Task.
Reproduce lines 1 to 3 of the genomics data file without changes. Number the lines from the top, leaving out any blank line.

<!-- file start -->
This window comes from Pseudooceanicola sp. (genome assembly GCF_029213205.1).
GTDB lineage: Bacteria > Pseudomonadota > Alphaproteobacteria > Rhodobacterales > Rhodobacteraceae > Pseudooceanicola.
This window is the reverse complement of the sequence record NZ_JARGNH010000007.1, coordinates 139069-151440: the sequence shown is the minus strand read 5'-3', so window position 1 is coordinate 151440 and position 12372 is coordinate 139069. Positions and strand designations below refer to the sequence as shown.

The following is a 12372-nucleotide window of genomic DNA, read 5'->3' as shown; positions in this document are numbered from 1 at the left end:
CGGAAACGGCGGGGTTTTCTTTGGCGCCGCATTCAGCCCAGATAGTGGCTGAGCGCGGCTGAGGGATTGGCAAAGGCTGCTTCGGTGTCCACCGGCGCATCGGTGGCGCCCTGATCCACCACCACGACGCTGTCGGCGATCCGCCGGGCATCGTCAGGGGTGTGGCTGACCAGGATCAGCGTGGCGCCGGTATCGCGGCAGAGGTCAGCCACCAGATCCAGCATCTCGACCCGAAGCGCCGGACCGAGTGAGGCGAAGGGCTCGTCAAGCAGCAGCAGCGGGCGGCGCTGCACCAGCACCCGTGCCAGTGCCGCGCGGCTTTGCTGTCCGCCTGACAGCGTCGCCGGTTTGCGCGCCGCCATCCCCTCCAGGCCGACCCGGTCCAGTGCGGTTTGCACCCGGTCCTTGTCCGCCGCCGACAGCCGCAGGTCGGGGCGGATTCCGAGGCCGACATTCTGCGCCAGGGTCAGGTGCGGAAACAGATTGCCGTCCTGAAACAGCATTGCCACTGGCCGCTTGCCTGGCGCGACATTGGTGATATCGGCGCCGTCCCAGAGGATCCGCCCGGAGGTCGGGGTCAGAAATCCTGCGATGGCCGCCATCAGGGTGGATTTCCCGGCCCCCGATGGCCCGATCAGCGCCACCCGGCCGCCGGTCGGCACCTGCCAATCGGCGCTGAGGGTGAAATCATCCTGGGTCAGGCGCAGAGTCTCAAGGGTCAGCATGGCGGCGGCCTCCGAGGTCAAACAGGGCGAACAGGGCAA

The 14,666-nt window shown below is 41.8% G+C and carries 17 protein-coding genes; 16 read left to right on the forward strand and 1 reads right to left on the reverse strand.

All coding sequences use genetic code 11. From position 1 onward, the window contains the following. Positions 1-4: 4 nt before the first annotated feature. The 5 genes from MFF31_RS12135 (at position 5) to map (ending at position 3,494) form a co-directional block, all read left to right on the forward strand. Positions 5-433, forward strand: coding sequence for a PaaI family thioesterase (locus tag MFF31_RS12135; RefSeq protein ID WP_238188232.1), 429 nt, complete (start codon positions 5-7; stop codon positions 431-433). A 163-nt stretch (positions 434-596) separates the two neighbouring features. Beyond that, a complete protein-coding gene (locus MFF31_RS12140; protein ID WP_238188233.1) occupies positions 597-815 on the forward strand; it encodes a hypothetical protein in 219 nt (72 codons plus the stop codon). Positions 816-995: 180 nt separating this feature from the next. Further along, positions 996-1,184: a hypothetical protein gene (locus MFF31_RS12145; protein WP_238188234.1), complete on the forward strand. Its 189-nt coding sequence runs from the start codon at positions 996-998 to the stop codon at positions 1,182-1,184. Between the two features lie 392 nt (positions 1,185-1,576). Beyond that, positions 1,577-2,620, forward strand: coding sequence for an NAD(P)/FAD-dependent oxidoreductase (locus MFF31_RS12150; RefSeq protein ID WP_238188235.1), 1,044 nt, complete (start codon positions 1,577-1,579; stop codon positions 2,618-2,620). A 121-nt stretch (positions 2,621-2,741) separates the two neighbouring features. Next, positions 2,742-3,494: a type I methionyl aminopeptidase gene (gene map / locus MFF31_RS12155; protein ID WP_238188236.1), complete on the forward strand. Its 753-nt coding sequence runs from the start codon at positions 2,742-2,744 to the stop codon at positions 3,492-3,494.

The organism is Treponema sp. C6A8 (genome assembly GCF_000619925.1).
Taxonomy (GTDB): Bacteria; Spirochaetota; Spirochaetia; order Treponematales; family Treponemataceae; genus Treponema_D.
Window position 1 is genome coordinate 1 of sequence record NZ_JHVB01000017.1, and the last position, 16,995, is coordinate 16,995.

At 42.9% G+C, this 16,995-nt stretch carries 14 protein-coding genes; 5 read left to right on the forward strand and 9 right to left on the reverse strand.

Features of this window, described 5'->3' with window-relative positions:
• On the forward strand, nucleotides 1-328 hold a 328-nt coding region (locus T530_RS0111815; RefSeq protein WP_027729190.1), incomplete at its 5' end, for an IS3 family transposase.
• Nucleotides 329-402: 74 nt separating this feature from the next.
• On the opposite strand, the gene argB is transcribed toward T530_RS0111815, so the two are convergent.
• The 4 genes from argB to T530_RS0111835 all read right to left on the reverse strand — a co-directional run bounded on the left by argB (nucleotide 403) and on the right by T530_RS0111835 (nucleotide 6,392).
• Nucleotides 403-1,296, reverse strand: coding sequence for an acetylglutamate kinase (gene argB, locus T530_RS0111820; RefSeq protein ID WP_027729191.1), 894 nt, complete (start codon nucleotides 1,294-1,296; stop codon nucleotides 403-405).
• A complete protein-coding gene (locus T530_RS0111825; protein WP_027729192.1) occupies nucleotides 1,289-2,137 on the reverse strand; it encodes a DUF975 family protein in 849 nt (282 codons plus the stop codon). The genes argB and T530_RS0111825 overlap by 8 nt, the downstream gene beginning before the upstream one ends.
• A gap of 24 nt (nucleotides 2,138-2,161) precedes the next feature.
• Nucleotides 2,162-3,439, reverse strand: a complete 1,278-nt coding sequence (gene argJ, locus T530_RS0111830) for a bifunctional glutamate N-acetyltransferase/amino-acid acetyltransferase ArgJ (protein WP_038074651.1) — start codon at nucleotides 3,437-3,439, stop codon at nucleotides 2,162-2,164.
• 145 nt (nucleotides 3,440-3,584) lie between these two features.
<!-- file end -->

This window comes from Pseudooceanicola sp. (genome assembly GCF_029213205.1).
GTDB lineage: Bacteria > Pseudomonadota > Alphaproteobacteria > Rhodobacterales > Rhodobacteraceae > Pseudooceanicola.
This window is the reverse complement of the sequence record NZ_JARGNH010000007.1, coordinates 139069-151440: the sequence shown is the minus strand read 5'-3', so window position 1 is coordinate 151440 and position 12372 is coordinate 139069. Positions and strand designations below refer to the sequence as shown.